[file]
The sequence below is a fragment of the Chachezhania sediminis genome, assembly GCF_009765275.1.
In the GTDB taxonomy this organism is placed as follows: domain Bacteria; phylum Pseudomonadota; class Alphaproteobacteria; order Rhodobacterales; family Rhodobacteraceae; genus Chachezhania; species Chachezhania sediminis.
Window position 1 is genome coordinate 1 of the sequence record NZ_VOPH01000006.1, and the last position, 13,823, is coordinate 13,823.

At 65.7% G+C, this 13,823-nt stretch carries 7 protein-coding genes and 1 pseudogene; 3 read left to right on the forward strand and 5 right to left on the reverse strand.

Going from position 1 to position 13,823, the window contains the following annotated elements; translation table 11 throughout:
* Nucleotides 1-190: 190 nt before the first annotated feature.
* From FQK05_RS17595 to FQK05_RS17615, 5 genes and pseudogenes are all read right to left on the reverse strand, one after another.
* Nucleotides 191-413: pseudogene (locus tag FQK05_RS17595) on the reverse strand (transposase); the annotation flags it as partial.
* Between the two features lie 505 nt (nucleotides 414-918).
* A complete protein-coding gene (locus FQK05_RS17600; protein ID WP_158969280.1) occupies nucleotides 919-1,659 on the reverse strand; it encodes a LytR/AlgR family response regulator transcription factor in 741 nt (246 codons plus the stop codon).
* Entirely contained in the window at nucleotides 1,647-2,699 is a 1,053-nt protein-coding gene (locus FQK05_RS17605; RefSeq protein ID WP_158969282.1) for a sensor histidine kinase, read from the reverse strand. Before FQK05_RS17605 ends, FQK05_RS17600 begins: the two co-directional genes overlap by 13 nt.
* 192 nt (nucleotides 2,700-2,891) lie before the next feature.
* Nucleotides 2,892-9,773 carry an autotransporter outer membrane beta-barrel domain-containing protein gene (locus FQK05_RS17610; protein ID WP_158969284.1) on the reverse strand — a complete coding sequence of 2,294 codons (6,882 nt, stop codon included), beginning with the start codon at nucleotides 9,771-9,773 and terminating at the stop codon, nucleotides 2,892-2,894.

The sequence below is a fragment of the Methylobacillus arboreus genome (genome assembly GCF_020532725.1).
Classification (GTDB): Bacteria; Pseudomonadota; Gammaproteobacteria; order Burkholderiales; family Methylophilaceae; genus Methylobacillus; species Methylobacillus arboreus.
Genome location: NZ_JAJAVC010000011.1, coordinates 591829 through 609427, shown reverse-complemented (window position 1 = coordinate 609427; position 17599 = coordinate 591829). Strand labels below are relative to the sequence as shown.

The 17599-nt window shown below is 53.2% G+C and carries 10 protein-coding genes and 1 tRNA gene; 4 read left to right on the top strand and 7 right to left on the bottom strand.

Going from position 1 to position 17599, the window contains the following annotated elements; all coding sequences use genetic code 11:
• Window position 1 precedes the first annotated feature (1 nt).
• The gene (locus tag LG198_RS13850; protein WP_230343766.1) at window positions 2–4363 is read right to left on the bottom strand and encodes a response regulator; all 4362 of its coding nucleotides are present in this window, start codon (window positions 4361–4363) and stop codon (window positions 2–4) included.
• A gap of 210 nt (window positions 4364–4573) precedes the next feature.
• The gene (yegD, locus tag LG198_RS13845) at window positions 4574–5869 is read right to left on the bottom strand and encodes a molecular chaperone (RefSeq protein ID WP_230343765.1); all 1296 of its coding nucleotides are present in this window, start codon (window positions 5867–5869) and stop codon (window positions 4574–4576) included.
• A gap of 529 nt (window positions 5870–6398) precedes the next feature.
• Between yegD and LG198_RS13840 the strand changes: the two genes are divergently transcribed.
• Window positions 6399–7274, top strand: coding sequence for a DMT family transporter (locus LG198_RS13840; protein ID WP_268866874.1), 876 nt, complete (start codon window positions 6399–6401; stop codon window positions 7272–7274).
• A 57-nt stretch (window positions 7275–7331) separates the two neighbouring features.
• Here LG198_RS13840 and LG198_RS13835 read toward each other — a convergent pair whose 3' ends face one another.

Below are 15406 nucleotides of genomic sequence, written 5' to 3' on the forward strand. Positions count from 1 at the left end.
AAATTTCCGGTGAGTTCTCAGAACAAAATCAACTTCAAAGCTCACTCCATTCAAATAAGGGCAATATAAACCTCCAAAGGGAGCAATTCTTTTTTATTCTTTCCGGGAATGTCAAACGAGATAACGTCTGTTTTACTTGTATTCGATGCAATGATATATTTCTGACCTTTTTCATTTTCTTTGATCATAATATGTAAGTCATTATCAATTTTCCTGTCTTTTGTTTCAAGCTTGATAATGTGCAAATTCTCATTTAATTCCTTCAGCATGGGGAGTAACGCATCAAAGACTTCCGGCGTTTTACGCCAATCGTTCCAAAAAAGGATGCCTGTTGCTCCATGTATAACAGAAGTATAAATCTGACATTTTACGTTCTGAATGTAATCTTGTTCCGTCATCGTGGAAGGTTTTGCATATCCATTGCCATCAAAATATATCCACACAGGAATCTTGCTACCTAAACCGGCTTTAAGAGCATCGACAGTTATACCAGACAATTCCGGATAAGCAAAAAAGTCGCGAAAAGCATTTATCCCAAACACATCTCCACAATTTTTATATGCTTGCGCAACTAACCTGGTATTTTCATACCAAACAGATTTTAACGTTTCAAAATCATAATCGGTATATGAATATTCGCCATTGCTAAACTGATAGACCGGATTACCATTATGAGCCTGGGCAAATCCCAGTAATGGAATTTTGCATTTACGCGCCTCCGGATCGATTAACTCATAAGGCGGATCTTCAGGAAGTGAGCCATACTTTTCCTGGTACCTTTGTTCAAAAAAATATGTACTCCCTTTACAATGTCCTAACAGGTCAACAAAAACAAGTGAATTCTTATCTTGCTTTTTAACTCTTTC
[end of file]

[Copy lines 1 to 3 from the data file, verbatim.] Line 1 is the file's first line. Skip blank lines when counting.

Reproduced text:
The sequence below is a fragment of the Chachezhania sediminis genome, assembly GCF_009765275.1.
In the GTDB taxonomy this organism is placed as follows: domain Bacteria; phylum Pseudomonadota; class Alphaproteobacteria; order Rhodobacterales; family Rhodobacteraceae; genus Chachezhania; species Chachezhania sediminis.
Window position 1 is genome coordinate 1 of the sequence record NZ_VOPH01000006.1, and the last position, 13,823, is coordinate 13,823.